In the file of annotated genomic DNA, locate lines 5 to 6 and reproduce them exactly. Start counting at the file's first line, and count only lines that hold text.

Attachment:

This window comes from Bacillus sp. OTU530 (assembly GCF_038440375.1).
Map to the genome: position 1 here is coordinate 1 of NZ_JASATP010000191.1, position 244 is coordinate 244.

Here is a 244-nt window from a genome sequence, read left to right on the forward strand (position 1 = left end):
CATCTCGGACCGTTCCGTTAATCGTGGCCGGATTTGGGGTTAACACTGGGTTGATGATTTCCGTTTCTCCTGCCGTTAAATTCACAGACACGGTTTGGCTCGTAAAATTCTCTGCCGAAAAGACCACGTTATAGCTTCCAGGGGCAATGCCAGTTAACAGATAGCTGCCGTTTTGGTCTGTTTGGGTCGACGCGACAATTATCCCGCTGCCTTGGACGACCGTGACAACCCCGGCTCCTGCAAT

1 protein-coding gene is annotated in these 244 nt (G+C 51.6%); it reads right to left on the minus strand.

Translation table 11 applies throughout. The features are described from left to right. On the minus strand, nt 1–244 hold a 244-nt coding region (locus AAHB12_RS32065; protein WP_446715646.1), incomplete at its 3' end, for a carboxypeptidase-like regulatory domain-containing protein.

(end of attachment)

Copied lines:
1 protein-coding gene is annotated in these 244 nt (G+C 51.6%); it reads right to left on the minus strand.

Translation table 11 applies throughout. The features are described from left to right. On the minus strand, nt 1–244 hold a 244-nt coding region (locus AAHB12_RS32065; protein WP_446715646.1), incomplete at its 3' end, for a carboxypeptidase-like regulatory domain-containing protein.